The official archives of the Missionaries of Africa (‘The White Fathers’) are in Rome, Italy.[20] This archival collection is deemed private. However, researchers can gain access on request. They are currently managed by the General Secretariat of the Society, and their archivist is Father Dominique Arnauld.[21]

Whilst today the official languages of the society are French and English, most records and the limited electronic collection are organised in the French language. The archives hold a variety of materials ranging from correspondence, reports, general administration and publications from their founder Cardinal Lavigerie.[21]

This centralised archive is deemed essential to those researching Sub-Saharan African history as it contains a wide availability of resources.[21] However, many are unaware of the regional ‘White Fathers’ archives that exist within Africa itself.

The archive at the ‘White Fathers’ headquarters in Lusaka, Zambia, was most recently updated in 2001, overseen by Father Hugo Hinfelaar. The collections had been held until 1996 at the Ilondola missions ‘Language Learning Centre’, which had been an open facility for researchers since 1960. The collections were mainly created and catalogued by Father Louis Oger until he died in 1996. These included materials detailing the society's administration, history and personnel. By moving the collections to Lusaka, Zambia, the archive has become much more accessible, and they are actively seeking to expand their collections.[22]

A similar regional archive exists in Mwanza, Tanzania and details the activities of the ‘White Fathers’ who worked in this area. Although small, it provides a valuable insight into the societies missions and contains documents such as the ‘Reports Annuels’. The latter compiles statistics related to the ‘White Fathers’ work, ranging from the number of Sisters to baptisms. Records such as this are not available in Rome, demonstrating the importance of seeking various archival sources and not solely those from the central archive.[23]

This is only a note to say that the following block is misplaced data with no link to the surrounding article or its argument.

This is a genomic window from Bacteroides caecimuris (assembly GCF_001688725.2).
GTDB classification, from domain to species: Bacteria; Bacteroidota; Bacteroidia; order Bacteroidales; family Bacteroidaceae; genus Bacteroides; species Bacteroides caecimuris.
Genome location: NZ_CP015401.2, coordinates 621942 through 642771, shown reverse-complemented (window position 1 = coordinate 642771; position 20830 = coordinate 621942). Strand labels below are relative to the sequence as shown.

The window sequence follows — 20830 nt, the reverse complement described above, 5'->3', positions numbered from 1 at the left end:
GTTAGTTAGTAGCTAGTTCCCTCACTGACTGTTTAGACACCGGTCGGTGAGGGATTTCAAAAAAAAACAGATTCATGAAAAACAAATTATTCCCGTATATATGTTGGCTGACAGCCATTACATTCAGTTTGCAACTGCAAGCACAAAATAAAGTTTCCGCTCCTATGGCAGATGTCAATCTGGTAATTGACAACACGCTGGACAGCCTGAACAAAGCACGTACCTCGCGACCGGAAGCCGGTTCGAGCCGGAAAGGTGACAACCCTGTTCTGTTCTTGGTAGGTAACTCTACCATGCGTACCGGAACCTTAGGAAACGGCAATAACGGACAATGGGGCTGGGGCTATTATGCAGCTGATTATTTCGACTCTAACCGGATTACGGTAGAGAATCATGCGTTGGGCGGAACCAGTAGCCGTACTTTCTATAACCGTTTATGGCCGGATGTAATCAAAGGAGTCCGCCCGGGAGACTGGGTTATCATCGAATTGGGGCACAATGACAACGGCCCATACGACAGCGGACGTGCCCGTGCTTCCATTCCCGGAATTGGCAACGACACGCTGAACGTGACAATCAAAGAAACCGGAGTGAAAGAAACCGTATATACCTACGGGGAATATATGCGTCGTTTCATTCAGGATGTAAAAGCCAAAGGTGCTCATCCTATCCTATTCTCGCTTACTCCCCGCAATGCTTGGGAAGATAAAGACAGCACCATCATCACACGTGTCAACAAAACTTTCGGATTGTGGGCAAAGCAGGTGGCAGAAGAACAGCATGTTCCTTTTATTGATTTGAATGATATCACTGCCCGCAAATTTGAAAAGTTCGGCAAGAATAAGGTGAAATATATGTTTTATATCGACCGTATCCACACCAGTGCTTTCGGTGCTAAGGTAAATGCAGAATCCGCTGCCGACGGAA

Photographic archives related to the ‘White Fathers missionary work from throughout the 20th century can be found in various archives such as in the Smithsonian, which provide images of the missions and the Africans living near them in Rwanda and Burundi. Similar photographs exist in the University of Birmingham archives and detail a variety of missionary work in several African countries.[20]

See also[edit]

General House in Rome

References[edit]

  1. ^ "Missionaries of Africa (M. Afr.)". GCatholic. Retrieved 2021-12-12.
  2. ^ "Missionaries of Africa (M.AFR) White Fathers". Gcatholic. 2021. Retrieved 15 November 2021.
  3. ^ a b c Ceillier, Jean-Claude. "The Missionaries of Africa - The White Fathers- The origins of Our Society". peresblancs.org. Retrieved 2021-12-12.
  4. ^ a b c Forbes, John. "White Fathers." The Catholic Encyclopedia Vol. 15. New York: Robert Appleton Company, 1912. 3 March 2020Public Domain This article incorporates text from this source, which is in the public domain.